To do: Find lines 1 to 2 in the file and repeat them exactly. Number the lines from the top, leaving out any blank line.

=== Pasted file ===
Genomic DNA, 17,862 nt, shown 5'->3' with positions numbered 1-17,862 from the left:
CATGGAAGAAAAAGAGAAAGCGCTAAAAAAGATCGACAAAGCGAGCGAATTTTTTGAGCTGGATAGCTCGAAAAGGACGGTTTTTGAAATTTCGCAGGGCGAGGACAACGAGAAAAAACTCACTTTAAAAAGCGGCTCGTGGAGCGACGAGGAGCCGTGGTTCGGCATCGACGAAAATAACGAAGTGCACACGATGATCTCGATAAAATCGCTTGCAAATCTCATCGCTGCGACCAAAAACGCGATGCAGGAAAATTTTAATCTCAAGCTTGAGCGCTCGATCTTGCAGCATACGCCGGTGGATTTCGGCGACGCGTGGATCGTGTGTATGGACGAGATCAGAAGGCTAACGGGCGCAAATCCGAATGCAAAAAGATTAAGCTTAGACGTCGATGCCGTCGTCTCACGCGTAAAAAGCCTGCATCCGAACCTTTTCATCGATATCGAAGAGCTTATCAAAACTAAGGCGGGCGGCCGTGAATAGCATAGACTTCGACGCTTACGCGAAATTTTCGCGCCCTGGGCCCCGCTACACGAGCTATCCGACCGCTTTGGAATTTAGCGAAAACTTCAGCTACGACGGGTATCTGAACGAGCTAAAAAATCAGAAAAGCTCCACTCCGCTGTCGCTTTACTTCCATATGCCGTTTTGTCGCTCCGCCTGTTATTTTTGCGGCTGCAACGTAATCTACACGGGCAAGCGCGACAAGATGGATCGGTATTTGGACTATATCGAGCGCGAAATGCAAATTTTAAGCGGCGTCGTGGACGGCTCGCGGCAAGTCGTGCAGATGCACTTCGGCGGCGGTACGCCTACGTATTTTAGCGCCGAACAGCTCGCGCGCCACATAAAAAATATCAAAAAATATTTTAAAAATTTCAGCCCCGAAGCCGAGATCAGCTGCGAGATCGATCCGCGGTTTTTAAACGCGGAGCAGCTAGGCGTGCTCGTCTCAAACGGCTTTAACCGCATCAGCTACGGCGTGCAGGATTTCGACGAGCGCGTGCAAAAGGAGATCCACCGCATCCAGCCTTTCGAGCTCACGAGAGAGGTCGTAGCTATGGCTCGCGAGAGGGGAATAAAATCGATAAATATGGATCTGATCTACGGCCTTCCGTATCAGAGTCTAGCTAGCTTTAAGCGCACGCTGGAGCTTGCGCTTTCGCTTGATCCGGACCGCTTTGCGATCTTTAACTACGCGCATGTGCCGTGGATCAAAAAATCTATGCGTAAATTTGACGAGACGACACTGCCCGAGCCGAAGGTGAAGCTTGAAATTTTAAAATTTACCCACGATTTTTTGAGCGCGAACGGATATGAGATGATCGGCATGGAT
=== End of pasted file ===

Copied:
Genomic DNA, 17,862 nt, shown 5'->3' with positions numbered 1-17,862 from the left:
CATGGAAGAAAAAGAGAAAGCGCTAAAAAAGATCGACAAAGCGAGCGAATTTTTTGAGCTGGATAGCTCGAAAAGGACGGTTTTTGAAATTTCGCAGGGCGAGGACAACGAGAAAAAACTCACTTTAAAAAGCGGCTCGTGGAGCGACGAGGAGCCGTGGTTCGGCATCGACGAAAATAACGAAGTGCACACGATGATCTCGATAAAATCGCTTGCAAATCTCATCGCTGCGACCAAAAACGCGATGCAGGAAAATTTTAATCTCAAGCTTGAGCGCTCGATCTTGCAGCATACGCCGGTGGATTTCGGCGACGCGTGGATCGTGTGTATGGACGAGATCAGAAGGCTAACGGGCGCAAATCCGAATGCAAAAAGATTAAGCTTAGACGTCGATGCCGTCGTCTCACGCGTAAAAAGCCTGCATCCGAACCTTTTCATCGATATCGAAGAGCTTATCAAAACTAAGGCGGGCGGCCGTGAATAGCATAGACTTCGACGCTTACGCGAAATTTTCGCGCCCTGGGCCCCGCTACACGAGCTATCCGACCGCTTTGGAATTTAGCGAAAACTTCAGCTACGACGGGTATCTGAACGAGCTAAAAAATCAGAAAAGCTCCACTCCGCTGTCGCTTTACTTCCATATGCCGTTTTGTCGCTCCGCCTGTTATTTTTGCGGCTGCAACGTAATCTACACGGGCAAGCGCGACAAGATGGATCGGTATTTGGACTATATCGAGCGCGAAATGCAAATTTTAAGCGGCGTCGTGGACGGCTCGCGGCAAGTCGTGCAGATGCACTTCGGCGGCGGTACGCCTACGTATTTTAGCGCCGAACAGCTCGCGCGCCACATAAAAAATATCAAAAAATATTTTAAAAATTTCAGCCCCGAAGCCGAGATCAGCTGCGAGATCGATCCGCGGTTTTTAAACGCGGAGCAGCTAGGCGTGCTCGTCTCAAACGGCTTTAACCGCATCAGCTACGGCGTGCAGGATTTCGACGAGCGCGTGCAAAAGGAGATCCACCGCATCCAGCCTTTCGAGCTCACGAGAGAGGTCGTAGCTATGGCTCGCGAGAGGGGAATAAAATCGATAAATATGGATCTGATCTACGGCCTTCCGTATCAGAGTCTAGCTAGCTTTAAGCGCACGCTGGAGCTTGCGCTTTCGCTTGATCCGGACCGCTTTGCGATCTTTAACTACGCGCATGTGCCGTGGATCAAAAAATCTATGCGTAAATTTGACGAGACGACACTGCCCGAGCCGAAGGTGAAGCTTGAAATTTTAAAATTTACCCACGATTTTTTGAGCGCGAACGGATATGAGATGATCGGCATGGAT